Leland – “Our classical curriculum assures that over 90% of our students pass the state end-of-grade science tests,” said Baker Mitchell, President of The Roger Bacon Academy. “Several classes have 100% passing year after year,” he added.
Mitchell, an electrical engineer who holds two patents and has authored over three dozen papers in technical journals, believes that the state tests do not adequately challenge the students in the four charter schools that his company manages.
“One key to our county-leading test scores is keeping the 2,000 students challenged,” Mitchell declared. Several years ago some of our science teachers felt that their students should be given the opportunity to hone their skills by competing in the state Science Olympiad.
“We looked at the various STEM programs or STEAM programs, and felt these were ill-defined or unproven and had little data to suggest that they achieved better results than what Bacon’s classical curriculum was producing,” said David Johnson, seventh grade science teacher at Charter Day School. But Johnson felt that the tightly controlled competition of the annual national Science Olympiad might serve to challenge his students and spark additional interest.
Johnson explained that the annual Science Olympiad consists of 23 separate events that a student may choose to enter and compete with other students in the district, region, or state. The rules for each event are very tight, and the scoring is strictly from quantitative measures such as time or distance or weight.
“There is no subjectivity in the scoring, and the students know that they are all competing on a level field,” said Kellye Fell, science teacher at Columbus Charter School in Whiteville. “Whose rocket can stay airborne the longest or whose bridge can hold the heaviest load with the least structural weight? These are the measures of success that make the competition both meaningful and fair,” Fell added.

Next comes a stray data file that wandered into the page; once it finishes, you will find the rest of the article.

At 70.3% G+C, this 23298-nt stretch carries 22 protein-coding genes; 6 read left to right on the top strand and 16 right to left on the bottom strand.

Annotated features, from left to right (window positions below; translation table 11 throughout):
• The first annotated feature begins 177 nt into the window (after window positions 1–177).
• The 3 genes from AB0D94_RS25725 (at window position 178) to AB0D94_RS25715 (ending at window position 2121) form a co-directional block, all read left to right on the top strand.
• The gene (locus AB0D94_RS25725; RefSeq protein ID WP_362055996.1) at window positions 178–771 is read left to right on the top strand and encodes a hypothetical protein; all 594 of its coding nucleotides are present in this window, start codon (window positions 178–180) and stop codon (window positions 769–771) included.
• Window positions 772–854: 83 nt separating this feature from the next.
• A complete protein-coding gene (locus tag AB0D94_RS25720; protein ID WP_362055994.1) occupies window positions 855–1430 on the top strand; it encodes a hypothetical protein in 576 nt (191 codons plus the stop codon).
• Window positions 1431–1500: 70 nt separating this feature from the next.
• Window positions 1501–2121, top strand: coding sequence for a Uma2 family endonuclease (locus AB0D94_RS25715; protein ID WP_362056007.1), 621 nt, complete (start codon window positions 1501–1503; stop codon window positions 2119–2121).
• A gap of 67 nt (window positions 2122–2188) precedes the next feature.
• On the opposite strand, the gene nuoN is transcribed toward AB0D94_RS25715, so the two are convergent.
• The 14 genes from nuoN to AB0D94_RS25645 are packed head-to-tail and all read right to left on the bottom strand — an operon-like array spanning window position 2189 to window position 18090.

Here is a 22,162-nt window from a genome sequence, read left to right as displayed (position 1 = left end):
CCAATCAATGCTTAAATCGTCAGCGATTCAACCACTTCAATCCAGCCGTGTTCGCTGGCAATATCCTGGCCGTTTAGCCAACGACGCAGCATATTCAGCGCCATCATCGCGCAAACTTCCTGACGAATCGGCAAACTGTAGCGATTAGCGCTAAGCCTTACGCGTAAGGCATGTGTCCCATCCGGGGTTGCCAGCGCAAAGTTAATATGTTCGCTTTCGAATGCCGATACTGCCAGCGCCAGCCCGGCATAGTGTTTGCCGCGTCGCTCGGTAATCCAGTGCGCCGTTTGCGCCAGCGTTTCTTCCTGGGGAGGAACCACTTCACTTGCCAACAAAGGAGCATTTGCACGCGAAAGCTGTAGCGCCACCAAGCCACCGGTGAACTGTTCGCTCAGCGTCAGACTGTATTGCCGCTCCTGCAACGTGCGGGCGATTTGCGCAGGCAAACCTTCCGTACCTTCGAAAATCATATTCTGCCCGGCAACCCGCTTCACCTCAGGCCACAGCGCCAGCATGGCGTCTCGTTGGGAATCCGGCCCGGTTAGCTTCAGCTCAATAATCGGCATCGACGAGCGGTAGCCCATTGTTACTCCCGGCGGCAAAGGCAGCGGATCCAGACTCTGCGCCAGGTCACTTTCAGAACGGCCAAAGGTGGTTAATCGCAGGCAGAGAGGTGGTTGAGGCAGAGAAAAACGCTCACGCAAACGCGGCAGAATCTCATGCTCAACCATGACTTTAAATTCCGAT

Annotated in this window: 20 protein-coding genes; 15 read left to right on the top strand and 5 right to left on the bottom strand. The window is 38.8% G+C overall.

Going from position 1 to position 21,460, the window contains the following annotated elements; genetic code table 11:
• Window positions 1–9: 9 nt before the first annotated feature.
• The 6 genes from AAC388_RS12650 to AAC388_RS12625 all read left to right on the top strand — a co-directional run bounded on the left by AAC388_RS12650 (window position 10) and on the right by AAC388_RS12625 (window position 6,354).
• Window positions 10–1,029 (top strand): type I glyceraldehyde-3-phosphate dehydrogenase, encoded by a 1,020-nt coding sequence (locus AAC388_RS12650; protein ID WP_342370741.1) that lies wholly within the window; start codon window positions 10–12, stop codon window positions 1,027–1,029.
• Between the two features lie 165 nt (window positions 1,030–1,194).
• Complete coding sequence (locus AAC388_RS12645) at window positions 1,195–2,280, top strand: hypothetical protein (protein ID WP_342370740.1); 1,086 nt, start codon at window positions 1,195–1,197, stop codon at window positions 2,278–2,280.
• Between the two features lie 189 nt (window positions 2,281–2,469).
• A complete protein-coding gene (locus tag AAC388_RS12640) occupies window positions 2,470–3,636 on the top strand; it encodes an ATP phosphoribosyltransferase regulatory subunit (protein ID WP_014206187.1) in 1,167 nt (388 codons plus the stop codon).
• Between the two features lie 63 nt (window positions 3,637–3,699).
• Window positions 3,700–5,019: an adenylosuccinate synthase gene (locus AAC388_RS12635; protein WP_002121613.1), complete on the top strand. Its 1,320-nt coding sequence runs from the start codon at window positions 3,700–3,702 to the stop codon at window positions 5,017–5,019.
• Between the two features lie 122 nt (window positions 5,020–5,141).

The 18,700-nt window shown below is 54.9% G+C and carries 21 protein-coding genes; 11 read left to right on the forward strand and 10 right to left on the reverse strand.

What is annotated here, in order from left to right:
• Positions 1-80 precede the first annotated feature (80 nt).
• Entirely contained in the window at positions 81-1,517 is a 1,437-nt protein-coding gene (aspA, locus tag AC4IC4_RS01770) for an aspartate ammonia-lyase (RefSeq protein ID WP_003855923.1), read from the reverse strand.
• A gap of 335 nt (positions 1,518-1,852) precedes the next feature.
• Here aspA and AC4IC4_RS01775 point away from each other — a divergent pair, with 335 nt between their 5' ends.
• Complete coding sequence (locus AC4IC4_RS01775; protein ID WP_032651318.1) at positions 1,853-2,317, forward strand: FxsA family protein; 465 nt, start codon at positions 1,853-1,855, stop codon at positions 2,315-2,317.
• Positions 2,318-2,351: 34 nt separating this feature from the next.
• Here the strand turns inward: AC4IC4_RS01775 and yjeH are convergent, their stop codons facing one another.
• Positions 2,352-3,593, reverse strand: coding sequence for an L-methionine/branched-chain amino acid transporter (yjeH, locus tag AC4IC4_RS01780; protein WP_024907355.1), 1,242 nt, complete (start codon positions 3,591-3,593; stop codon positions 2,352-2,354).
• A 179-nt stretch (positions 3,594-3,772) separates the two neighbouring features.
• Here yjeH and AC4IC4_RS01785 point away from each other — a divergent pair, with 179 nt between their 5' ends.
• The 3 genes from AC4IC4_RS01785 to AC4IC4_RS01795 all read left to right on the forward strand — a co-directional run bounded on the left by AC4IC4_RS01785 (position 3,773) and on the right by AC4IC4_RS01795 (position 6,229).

To support the students in their events, Mitchell and a team of science teachers and coaches recently attended a Coaches Institute in Raleigh. Here, the two-day institute had sessions that were devoted to explaining the fine points for each of the 23 events and what winning strategies had prevailed in prior years. Johnson said the team gained valuable knowledge that will let them better support their students’ efforts in preparing for the events.
Mitchell and Science Curriculum Author Erica Hodulik selected middle school teachers from K-8 client schools, Charter Day School, in Leland, and Columbus Charter School, in Whiteville, to attend the workshop hosted by the NC Science Olympiad (NCSO).
Hodulik states, “A team of seven of us joined together at the Science Olympiad Coaching Institute to learn more about how our students can thrive within the program. The Coaching Institute was beneficial because it helped us to understand avenues for our students to advance in the competition.”
NCSO offers the rigorous “Science Olympiad” academic competition, which hosts the 23 events in the fields of genetics, earth science, chemistry, anatomy, physics, geology, mechanical engineering and technology. Middle school students from RBA-managed Charter Day School and Columbus Charter School will compete in the March competition. Examples of tasks include:
- Electric Vehicle- Teams must design, build and test one vehicle that uses electrical energy as its sole means of propulsion to travel as quickly as possible and stop close to a Target Point.
- Bridge Building- Teams will design and build the lightest bridge with the highest structural efficiency that can span a given opening meeting the requirements given.
- Fossils- Teams will demonstrate their knowledge of ancient life by identifying fossils and answering questions about classification, habitat, ecologic relationships, behaviors, environmental adaptations and the use of fossils to date and correlate rock units.
RBA Founder, Baker Mitchell explained, “RBA has developed signature academic competitions in Reading, Math, and World History. Science Olympiad completes the roster, allowing students at our client schools to spend their year on an extracurricular team in any of their favorite subjects. As an engineer by trade and former professor, I appreciate the legitimacy of the tasks and skills Science Olympiad requires of its participants.”
In 2014, more than 800 K-12 teams representing over 14,000 students and 70 counties in North Carolina participated in NCSO activities. The public charter middle schools, Charter Day and Columbus Charter, will compete in a regional competition including Brunswick, Bladen, Columbus, New Hanover, and Pender district schools. The March competition will be the fifth for Charter Day School and first for Columbus Charter School.
RBA also manages Douglass Academy in downtown Wilmington, opened in 2013, that currently serves grades K-4, as well as South Brunswick Charter School in Southport, opened in 2014 and currently serving grades K-3. The schools will expand to serve grades K-5 by adding a new grade level each year. The four schools in the group are operated identically, and are tuition-free public schools. Open enrollment for the 2016-2017 academic year will run the month of January 2016.